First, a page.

If your small group is typical, they are likely to find this story shocking.

What to do?

Let the group wrestle with what happens here. This needs to be aired out: emotional reactions can and should be shared.

After giving a few people in the group the opportunity to address the difficulties, then move onto the point of the lesson.

First, make sure the group clearly understands the nature of the sin. God did not judge Ananias and Sapphira for being “cheap.” Their sin was claiming to have given all the proceeds when they actually did not: they lied. Their money would indeed help meet the needs of the poor in the community. However, by their lie, they placed a higher value on been seen as generous then being truthful to God and the community.

Next address the context.

One context to bring up is the episode before this passage in Acts 4:32-37. Thus, what Ananias and Sapphira did was completely counter to what the people of the church had been doing and experiencing. The dishonesty would be very disruptive of the unity of the church.

The other context worth bringing up is that God has in the past brought swift justice to those within the community of faith. Three prime examples can be seen from the Old Testament: Joshua 7, Leviticus 10, and 2 Samuel 6. Quickly discuss them with perhaps a more detailed look at one of these three passages. In each case, God’s explicit instructions have been violated.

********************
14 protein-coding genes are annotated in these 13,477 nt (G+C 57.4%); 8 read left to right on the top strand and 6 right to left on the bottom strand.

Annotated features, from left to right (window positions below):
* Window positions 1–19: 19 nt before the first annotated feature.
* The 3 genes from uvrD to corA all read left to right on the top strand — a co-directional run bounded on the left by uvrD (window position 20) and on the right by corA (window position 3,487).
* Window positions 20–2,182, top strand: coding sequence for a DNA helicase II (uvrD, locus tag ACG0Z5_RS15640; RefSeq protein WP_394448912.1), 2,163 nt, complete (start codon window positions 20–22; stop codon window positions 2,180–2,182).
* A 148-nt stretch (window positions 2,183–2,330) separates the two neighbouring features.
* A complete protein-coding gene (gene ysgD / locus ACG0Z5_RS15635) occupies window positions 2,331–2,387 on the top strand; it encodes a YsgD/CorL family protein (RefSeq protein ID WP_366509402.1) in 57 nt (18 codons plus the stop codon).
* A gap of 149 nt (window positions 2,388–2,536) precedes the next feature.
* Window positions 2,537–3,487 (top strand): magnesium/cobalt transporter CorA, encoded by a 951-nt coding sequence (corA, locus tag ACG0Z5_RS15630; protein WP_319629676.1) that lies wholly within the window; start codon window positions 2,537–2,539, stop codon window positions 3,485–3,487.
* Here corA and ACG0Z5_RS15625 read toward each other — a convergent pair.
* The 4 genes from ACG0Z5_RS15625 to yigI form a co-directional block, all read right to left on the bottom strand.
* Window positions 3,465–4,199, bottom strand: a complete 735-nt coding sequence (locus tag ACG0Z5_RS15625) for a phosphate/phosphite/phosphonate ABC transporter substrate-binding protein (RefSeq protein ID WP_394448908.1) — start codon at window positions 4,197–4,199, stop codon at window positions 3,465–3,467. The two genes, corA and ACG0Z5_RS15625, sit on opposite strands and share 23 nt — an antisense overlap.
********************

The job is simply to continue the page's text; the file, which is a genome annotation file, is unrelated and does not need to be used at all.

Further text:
The third context is the impact this episode had on the early churchAnd great fear came over the whole church, and over all who heard of these things (Acts 5:11). The church had been seeing so many amazing things happening: (1) the resurrection of Jesus Christ was being proclaimed with boldness, (2) the Holy Spirit’s power was revealed in healings and signs and wonders, (3) the community was transformed toward unity and generosity, and (4) the people have a healthy fear of God’s holiness. Instinctively, we prefer to dwell on the first three items. Nonetheless, item number four is important.

When you lead the group to the closing thoughts, give the group time to consider areas in their lives that needs re-examination. Allow time for quiet reflection. Depending on the personalities in the group, there could also be some sharing and prayer.